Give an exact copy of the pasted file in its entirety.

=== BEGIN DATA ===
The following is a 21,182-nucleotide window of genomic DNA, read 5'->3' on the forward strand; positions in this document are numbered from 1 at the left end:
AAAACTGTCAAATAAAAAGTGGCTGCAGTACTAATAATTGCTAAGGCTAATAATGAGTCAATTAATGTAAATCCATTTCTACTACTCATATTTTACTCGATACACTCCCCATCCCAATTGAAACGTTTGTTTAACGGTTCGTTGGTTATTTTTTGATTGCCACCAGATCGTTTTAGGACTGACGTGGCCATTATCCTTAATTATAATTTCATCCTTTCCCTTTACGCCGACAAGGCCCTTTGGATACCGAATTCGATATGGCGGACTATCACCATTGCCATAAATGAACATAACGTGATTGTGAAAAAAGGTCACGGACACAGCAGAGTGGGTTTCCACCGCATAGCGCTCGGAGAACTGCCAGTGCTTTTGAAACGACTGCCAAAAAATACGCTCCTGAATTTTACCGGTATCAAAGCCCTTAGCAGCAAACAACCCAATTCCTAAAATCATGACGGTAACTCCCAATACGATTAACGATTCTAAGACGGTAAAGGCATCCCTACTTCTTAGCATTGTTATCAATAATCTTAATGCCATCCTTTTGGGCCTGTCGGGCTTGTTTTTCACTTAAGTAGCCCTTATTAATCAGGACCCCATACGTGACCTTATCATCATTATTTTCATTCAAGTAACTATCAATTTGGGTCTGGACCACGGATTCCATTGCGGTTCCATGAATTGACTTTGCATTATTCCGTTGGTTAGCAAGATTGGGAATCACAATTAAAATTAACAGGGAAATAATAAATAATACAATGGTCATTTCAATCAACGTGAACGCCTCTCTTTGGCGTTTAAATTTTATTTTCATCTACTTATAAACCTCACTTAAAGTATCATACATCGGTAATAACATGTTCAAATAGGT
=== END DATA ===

The following is a 21,182-nucleotide window of genomic DNA, read 5'->3' on the forward strand; positions in this document are numbered from 1 at the left end:
AAAACTGTCAAATAAAAAGTGGCTGCAGTACTAATAATTGCTAAGGCTAATAATGAGTCAATTAATGTAAATCCATTTCTACTACTCATATTTTACTCGATACACTCCCCATCCCAATTGAAACGTTTGTTTAACGGTTCGTTGGTTATTTTTTGATTGCCACCAGATCGTTTTAGGACTGACGTGGCCATTATCCTTAATTATAATTTCATCCTTTCCCTTTACGCCGACAAGGCCCTTTGGATACCGAATTCGATATGGCGGACTATCACCATTGCCATAAATGAACATAACGTGATTGTGAAAAAAGGTCACGGACACAGCAGAGTGGGTTTCCACCGCATAGCGCTCGGAGAACTGCCAGTGCTTTTGAAACGACTGCCAAAAAATACGCTCCTGAATTTTACCGGTATCAAAGCCCTTAGCAGCAAACAACCCAATTCCTAAAATCATGACGGTAACTCCCAATACGATTAACGATTCTAAGACGGTAAAGGCATCCCTACTTCTTAGCATTGTTATCAATAATCTTAATGCCATCCTTTTGGGCCTGTCGGGCTTGTTTTTCACTTAAGTAGCCCTTATTAATCAGGACCCCATACGTGACCTTATCATCATTATTTTCATTCAAGTAACTATCAATTTGGGTCTGGACCACGGATTCCATTGCGGTTCCATGAATTGACTTTGCATTATTCCGTTGGTTAGCAAGATTGGGAATCACAATTAAAATTAACAGGGAAATAATAAATAATACAATGGTCATTTCAATCAACGTGAACGCCTCTCTTTGGCGTTTAAATTTTATTTTCATCTACTTATAAACCTCACTTAAAGTATCATACATCGGTAATAACATGTTCAAATAGGT